e) Form Criticism: Identify any literary forms which are present in the passage and find out how that helps us understand the meaning of the passage. Is the passage a Parable, a Miracle, a Controversy Story, a fragment of a Hymn, or a Pronouncement Story? If so, how does that help you understand the meaning?

The World behind the Text

3) Historical Criticism

It is your job as interpreter to reconstruct, as accurately as possible, just

what was the actual life situation that provided the context for this passage:

at the time the things described in the passage were happening, and

at the time in which the passage was written.

This is especially important if people, places, and things referred to in the passage are not familiar to you. The principal behind this part of exegesis is the fact that people do not write, and events do not take place, in a vacuum, but in a particular context. You cannot fully understand a passage without understanding something about the events, issues, problems, and values that provide the context for what is described. It is equally important to understand the particular situation of the author, and, if possible, his community. For a Gospel passage, the history of Israel up to the time of Jesus is not, by itself, sufficient. It is sufficient for "Stage One" of the Gospel tradition. But you must also understand whatever we can know about the situation in which the Christian writer is writing this particular depiction of those events. That is part of understanding what is referred to as "Stage Three" of the Gospel tradition in Sancta Mater Ecclesia. Stage 1 is not exactly the same as Stage 3.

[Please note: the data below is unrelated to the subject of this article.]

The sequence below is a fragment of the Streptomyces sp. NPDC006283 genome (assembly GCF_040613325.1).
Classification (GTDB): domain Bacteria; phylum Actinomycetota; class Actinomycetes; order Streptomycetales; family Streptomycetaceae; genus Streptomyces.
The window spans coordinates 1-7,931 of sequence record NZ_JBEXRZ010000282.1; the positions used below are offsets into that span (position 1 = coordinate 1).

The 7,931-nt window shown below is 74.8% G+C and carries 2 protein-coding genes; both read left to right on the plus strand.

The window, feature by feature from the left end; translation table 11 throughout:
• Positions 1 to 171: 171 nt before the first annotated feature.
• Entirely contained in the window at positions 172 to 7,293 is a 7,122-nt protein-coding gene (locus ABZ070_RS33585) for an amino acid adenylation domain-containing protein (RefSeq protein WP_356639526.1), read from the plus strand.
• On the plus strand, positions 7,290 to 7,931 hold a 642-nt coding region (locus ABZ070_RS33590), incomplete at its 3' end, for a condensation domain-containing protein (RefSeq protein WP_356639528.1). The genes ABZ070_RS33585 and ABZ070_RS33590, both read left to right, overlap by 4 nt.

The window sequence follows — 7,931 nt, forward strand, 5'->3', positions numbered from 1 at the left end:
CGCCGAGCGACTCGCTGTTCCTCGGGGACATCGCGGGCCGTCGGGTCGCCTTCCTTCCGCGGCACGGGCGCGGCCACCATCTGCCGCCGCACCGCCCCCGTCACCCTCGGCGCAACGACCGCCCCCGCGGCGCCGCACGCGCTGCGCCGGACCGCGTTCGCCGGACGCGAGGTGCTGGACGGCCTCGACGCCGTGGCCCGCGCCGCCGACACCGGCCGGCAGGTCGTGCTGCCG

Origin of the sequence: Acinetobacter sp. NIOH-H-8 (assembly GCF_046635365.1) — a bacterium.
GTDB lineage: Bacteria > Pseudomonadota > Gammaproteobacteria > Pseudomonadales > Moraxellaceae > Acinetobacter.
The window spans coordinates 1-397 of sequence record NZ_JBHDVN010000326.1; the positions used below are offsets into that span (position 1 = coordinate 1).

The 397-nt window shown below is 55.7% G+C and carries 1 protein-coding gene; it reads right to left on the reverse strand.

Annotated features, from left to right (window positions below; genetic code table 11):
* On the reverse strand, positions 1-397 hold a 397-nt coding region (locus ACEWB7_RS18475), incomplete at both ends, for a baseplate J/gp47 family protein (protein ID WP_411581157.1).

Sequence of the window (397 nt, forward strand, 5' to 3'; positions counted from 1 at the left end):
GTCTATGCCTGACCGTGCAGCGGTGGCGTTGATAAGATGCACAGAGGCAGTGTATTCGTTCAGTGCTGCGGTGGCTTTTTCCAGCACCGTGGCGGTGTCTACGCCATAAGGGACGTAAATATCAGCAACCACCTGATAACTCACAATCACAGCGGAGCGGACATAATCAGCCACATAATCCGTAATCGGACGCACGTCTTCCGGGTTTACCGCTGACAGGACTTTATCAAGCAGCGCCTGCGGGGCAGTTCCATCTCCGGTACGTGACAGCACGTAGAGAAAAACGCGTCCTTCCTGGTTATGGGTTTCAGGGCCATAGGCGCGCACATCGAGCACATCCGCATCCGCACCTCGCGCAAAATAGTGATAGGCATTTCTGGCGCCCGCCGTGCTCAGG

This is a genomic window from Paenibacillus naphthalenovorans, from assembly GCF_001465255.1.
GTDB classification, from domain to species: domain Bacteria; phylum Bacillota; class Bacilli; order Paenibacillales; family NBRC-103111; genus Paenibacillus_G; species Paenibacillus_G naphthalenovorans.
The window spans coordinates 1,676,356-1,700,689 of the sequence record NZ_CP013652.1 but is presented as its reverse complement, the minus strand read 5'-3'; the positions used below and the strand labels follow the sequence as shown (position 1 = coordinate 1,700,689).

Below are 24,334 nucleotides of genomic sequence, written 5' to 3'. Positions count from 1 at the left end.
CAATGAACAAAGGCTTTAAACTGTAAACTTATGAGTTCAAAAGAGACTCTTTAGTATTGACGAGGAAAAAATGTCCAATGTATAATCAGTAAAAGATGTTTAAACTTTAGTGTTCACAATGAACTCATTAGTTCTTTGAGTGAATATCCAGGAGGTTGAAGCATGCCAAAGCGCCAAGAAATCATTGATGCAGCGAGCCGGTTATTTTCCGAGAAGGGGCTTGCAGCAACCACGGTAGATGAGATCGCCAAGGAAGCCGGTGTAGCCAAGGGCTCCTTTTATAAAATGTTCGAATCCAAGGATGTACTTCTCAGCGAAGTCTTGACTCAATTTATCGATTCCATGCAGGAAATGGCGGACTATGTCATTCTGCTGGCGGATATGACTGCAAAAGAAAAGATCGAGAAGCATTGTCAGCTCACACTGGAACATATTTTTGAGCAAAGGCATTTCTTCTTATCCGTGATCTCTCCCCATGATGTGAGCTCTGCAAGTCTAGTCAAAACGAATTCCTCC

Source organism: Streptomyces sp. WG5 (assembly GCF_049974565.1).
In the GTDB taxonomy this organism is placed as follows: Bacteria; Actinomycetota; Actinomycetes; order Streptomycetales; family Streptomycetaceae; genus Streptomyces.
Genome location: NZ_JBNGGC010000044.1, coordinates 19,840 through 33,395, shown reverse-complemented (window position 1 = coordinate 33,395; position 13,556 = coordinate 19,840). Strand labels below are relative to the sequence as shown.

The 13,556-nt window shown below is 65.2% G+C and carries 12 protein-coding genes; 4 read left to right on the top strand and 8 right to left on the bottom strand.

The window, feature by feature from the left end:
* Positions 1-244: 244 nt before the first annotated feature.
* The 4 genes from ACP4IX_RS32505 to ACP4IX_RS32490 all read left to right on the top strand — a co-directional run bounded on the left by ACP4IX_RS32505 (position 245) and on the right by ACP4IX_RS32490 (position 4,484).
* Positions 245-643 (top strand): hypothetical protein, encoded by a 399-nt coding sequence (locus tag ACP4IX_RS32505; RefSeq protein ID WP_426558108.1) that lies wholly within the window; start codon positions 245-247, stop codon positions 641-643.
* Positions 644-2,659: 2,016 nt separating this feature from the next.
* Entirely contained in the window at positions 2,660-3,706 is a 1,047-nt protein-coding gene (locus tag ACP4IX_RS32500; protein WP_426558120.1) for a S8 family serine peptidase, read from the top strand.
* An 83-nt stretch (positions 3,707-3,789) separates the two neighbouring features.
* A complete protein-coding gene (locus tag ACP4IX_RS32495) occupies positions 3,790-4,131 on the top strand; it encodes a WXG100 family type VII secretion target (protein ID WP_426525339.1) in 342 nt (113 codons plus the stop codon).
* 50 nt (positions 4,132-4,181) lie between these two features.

In this facet of exegesis, you do not go through certain steps as with literary criticism. But you do whatever is necessary to be sufficiently informed on the ancient situation prior to and at the time of the text. In your essay, you only mention the background facts as they are actually important for understanding the passage. Much of your best work in this area will not be written up in the exegetical essay. But if you have not done this right, that will be very clear from statements that you make that show you do not understand the original situation in its historical context.

The World in front of the Text

4) Taking into Account Theology, Canon, and Tradition

Determine the main theological issues in the passage according to your best understanding of Catholic theology. Often the great theological issues involved can be found in the key words you identified in step 1. The theological issues may come up in Bible Dictionaries, but the theology of the Bible Dictionary will generally be that of its authors.

    Ask yourself: How does this passage fit into the full revelation of scripture and tradition? Is there a biblical figure in this passage that appears in another passage? If so, the use of that figure in the other passage may shed light on the fuller meaning of this passage in the context of the entire Bible. Also ask, are there other passages that express a very different view? If there are, those passages must be examined and the differences taken into account. This is in keeping with Thomas Aquinas' basic rule of never taking a single verse of scripture without also considering all the rest of scripture relevant to the issue. What Aquinas was suggesting is now called "Canonical Criticism." Canonical Criticism involves asking, "How does the rest of the canon and the canon-process itself, affect how I will apply or actualize the passage in keeping with the canon and the tradition of the Church?"